A few were angry. Unbeknownst to me, my hospital, ever efficient, had sent out a letter informing patients of my departure and offering the option to choose any one of eight other doctors who could assume their care — even before I had a chance to tell some of them in person. How were they expected to choose, and why hadn’t I told them I was leaving, they demanded indignantly.
I felt the same way as my patients, and quickly sent out my own follow-up letter offering to select a specialist for their specific types of cancer, and telling my patients I would miss them.
I then spent weeks apologizing, in person, for the first letter.
And though I always tell my patients the best gift I could ever hope for is their good health, many brought presents or cards.
One man in his 60s had just received another round of chemotherapy for a leukemia that kept coming back. I think we both knew that the next time the leukemia returned, it would be here to stay. When I entered his examination room, he greeted me where my other patient had left off.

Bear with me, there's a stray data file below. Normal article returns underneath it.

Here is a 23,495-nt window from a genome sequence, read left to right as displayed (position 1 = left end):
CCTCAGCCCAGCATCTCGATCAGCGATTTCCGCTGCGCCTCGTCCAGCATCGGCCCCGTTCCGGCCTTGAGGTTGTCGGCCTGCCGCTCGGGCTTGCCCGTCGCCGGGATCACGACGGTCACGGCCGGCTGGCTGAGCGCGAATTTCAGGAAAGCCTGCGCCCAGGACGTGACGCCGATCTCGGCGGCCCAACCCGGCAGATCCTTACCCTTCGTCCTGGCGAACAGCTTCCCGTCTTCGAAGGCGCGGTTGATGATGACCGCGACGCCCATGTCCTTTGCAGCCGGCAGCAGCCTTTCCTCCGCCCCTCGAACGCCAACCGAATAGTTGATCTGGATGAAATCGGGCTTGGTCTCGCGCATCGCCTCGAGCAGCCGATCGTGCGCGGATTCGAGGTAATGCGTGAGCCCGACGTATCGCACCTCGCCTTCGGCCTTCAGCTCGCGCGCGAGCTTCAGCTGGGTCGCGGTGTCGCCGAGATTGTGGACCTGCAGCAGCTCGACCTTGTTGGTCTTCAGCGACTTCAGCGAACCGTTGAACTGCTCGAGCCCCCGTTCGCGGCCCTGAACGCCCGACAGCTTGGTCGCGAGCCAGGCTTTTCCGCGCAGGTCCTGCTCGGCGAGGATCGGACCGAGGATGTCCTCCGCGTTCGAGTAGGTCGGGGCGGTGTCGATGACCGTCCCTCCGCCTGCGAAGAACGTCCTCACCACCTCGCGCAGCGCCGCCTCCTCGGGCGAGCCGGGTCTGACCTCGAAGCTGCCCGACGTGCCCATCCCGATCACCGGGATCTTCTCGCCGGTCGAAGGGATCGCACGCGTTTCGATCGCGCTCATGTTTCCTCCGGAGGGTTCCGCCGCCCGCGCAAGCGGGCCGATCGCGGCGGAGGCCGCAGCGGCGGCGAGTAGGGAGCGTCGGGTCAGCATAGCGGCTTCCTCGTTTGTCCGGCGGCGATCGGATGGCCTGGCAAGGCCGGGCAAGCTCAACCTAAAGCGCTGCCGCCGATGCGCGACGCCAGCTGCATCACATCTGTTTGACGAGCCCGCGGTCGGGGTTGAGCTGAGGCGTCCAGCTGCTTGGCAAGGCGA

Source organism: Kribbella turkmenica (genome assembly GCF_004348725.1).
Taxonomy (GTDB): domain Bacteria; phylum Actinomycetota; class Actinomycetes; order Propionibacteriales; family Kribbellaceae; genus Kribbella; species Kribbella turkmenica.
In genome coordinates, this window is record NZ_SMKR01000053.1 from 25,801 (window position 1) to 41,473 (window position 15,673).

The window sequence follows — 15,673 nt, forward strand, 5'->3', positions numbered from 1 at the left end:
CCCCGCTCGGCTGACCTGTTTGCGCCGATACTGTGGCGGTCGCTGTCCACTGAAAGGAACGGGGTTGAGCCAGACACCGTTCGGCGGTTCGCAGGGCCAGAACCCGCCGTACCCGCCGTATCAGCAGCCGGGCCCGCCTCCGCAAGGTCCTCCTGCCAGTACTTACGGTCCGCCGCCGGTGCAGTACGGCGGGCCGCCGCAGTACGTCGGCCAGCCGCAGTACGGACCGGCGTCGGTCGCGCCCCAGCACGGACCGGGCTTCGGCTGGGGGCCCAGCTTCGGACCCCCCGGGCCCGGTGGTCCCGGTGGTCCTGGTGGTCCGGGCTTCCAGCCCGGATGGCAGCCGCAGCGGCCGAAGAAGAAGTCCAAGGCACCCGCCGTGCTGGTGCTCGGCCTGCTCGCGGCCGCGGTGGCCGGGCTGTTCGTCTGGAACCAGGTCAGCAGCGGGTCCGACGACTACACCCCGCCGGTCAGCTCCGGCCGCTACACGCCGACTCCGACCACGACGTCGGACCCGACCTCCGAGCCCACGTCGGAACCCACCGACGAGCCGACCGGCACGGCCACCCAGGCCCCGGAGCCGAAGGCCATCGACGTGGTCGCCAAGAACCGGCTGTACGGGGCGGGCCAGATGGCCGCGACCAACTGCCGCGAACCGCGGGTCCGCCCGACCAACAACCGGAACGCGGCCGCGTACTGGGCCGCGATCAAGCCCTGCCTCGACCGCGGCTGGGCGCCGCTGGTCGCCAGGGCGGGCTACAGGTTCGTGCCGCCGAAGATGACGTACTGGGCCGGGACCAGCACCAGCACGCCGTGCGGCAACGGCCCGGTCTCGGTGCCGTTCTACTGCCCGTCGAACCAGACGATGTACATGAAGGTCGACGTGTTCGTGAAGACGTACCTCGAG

“I can’t believe you’re leaving me.”
Before I could even take a seat, he handed me a plain brown bag with some white tissue paper poking out of the top and urged me to remove its contents.
Inside was a drawing of the steel truss arches of Cleveland’s I-90 Innerbelt bridge, with the city skyline rising above it.
“It’s beautiful,” I told him. “I don’t know what to say.”
“You can hang this on your office wall in Miami,” he suggested, starting to cry. “So you’ll always remember Cleveland.” And then, Covid-19 precautions be damned, he walked over and gave me a huge bear hug. After a few seconds we separated.
“No,” I said, tearing up. “I’ll hang up the picture and always remember you.”
Mikkael Sekeres (@mikkaelsekeres), formerly the director of the leukemia program at the Cleveland Clinic, is the chief of the Division of Hematology, Sylvester Comprehensive Cancer Center at the University of Miami Miller School of Medicine and author of “When Blood Breaks Down: Life Lessons From Leukemia.”